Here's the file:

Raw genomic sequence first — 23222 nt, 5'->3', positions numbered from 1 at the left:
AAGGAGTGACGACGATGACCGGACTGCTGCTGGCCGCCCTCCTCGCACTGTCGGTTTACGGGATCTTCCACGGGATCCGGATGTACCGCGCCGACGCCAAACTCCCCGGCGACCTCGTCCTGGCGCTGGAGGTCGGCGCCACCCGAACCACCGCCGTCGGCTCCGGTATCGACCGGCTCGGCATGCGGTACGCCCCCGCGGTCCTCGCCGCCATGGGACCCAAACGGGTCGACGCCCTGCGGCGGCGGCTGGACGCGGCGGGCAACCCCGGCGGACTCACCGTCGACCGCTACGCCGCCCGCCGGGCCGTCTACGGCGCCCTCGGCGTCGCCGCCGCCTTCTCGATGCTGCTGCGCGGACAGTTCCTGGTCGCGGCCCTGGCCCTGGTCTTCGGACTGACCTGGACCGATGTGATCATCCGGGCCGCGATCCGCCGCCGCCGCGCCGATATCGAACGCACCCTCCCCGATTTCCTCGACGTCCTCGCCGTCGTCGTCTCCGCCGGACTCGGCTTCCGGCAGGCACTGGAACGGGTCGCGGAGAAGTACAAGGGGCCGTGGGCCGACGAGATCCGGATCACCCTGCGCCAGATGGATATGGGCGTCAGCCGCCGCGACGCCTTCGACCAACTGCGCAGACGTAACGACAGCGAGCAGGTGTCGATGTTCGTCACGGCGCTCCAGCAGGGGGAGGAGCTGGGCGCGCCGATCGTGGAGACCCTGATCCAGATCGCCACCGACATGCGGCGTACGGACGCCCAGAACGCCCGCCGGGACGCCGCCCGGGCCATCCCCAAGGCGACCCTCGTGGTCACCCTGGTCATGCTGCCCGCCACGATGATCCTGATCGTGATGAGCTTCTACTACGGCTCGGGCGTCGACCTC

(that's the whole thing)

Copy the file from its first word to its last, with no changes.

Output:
Raw genomic sequence first — 23222 nt, 5'->3', positions numbered from 1 at the left:
AAGGAGTGACGACGATGACCGGACTGCTGCTGGCCGCCCTCCTCGCACTGTCGGTTTACGGGATCTTCCACGGGATCCGGATGTACCGCGCCGACGCCAAACTCCCCGGCGACCTCGTCCTGGCGCTGGAGGTCGGCGCCACCCGAACCACCGCCGTCGGCTCCGGTATCGACCGGCTCGGCATGCGGTACGCCCCCGCGGTCCTCGCCGCCATGGGACCCAAACGGGTCGACGCCCTGCGGCGGCGGCTGGACGCGGCGGGCAACCCCGGCGGACTCACCGTCGACCGCTACGCCGCCCGCCGGGCCGTCTACGGCGCCCTCGGCGTCGCCGCCGCCTTCTCGATGCTGCTGCGCGGACAGTTCCTGGTCGCGGCCCTGGCCCTGGTCTTCGGACTGACCTGGACCGATGTGATCATCCGGGCCGCGATCCGCCGCCGCCGCGCCGATATCGAACGCACCCTCCCCGATTTCCTCGACGTCCTCGCCGTCGTCGTCTCCGCCGGACTCGGCTTCCGGCAGGCACTGGAACGGGTCGCGGAGAAGTACAAGGGGCCGTGGGCCGACGAGATCCGGATCACCCTGCGCCAGATGGATATGGGCGTCAGCCGCCGCGACGCCTTCGACCAACTGCGCAGACGTAACGACAGCGAGCAGGTGTCGATGTTCGTCACGGCGCTCCAGCAGGGGGAGGAGCTGGGCGCGCCGATCGTGGAGACCCTGATCCAGATCGCCACCGACATGCGGCGTACGGACGCCCAGAACGCCCGCCGGGACGCCGCCCGGGCCATCCCCAAGGCGACCCTCGTGGTCACCCTGGTCATGCTGCCCGCCACGATGATCCTGATCGTGATGAGCTTCTACTACGGCTCGGGCGTCGACCTC